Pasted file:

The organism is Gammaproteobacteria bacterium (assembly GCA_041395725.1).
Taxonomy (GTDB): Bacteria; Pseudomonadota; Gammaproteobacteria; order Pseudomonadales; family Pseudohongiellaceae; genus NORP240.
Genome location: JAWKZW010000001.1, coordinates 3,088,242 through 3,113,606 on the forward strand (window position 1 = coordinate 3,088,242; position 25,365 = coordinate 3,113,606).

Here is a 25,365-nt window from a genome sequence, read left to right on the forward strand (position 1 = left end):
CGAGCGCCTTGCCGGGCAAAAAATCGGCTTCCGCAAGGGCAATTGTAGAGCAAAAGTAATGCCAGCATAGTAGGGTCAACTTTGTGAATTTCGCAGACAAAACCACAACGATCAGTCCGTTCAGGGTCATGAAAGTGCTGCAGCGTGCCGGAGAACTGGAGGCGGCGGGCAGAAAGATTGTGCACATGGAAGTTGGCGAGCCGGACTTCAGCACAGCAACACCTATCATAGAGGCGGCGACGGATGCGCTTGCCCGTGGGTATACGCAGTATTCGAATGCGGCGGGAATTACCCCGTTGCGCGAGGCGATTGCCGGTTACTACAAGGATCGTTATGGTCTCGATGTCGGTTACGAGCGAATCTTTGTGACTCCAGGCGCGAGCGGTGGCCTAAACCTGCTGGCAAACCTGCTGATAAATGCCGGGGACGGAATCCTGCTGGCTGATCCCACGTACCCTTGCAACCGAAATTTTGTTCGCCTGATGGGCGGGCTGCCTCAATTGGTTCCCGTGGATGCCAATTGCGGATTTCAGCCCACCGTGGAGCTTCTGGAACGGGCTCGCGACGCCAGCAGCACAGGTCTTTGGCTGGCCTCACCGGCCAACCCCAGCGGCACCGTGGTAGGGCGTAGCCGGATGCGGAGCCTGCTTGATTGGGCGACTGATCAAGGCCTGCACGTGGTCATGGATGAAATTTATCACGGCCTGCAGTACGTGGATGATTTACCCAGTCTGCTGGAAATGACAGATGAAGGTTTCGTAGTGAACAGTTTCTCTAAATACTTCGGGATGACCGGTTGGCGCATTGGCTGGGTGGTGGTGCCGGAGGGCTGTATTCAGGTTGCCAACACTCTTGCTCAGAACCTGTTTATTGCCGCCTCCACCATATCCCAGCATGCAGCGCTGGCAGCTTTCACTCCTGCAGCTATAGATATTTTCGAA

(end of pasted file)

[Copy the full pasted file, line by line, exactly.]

The organism is Gammaproteobacteria bacterium (assembly GCA_041395725.1).
Taxonomy (GTDB): Bacteria; Pseudomonadota; Gammaproteobacteria; order Pseudomonadales; family Pseudohongiellaceae; genus NORP240.
Genome location: JAWKZW010000001.1, coordinates 3,088,242 through 3,113,606 on the forward strand (window position 1 = coordinate 3,088,242; position 25,365 = coordinate 3,113,606).

Here is a 25,365-nt window from a genome sequence, read left to right on the forward strand (position 1 = left end):
CGAGCGCCTTGCCGGGCAAAAAATCGGCTTCCGCAAGGGCAATTGTAGAGCAAAAGTAATGCCAGCATAGTAGGGTCAACTTTGTGAATTTCGCAGACAAAACCACAACGATCAGTCCGTTCAGGGTCATGAAAGTGCTGCAGCGTGCCGGAGAACTGGAGGCGGCGGGCAGAAAGATTGTGCACATGGAAGTTGGCGAGCCGGACTTCAGCACAGCAACACCTATCATAGAGGCGGCGACGGATGCGCTTGCCCGTGGGTATACGCAGTATTCGAATGCGGCGGGAATTACCCCGTTGCGCGAGGCGATTGCCGGTTACTACAAGGATCGTTATGGTCTCGATGTCGGTTACGAGCGAATCTTTGTGACTCCAGGCGCGAGCGGTGGCCTAAACCTGCTGGCAAACCTGCTGATAAATGCCGGGGACGGAATCCTGCTGGCTGATCCCACGTACCCTTGCAACCGAAATTTTGTTCGCCTGATGGGCGGGCTGCCTCAATTGGTTCCCGTGGATGCCAATTGCGGATTTCAGCCCACCGTGGAGCTTCTGGAACGGGCTCGCGACGCCAGCAGCACAGGTCTTTGGCTGGCCTCACCGGCCAACCCCAGCGGCACCGTGGTAGGGCGTAGCCGGATGCGGAGCCTGCTTGATTGGGCGACTGATCAAGGCCTGCACGTGGTCATGGATGAAATTTATCACGGCCTGCAGTACGTGGATGATTTACCCAGTCTGCTGGAAATGACAGATGAAGGTTTCGTAGTGAACAGTTTCTCTAAATACTTCGGGATGACCGGTTGGCGCATTGGCTGGGTGGTGGTGCCGGAGGGCTGTATTCAGGTTGCCAACACTCTTGCTCAGAACCTGTTTATTGCCGCCTCCACCATATCCCAGCATGCAGCGCTGGCAGCTTTCACTCCTGCAGCTATAGATATTTTCGAA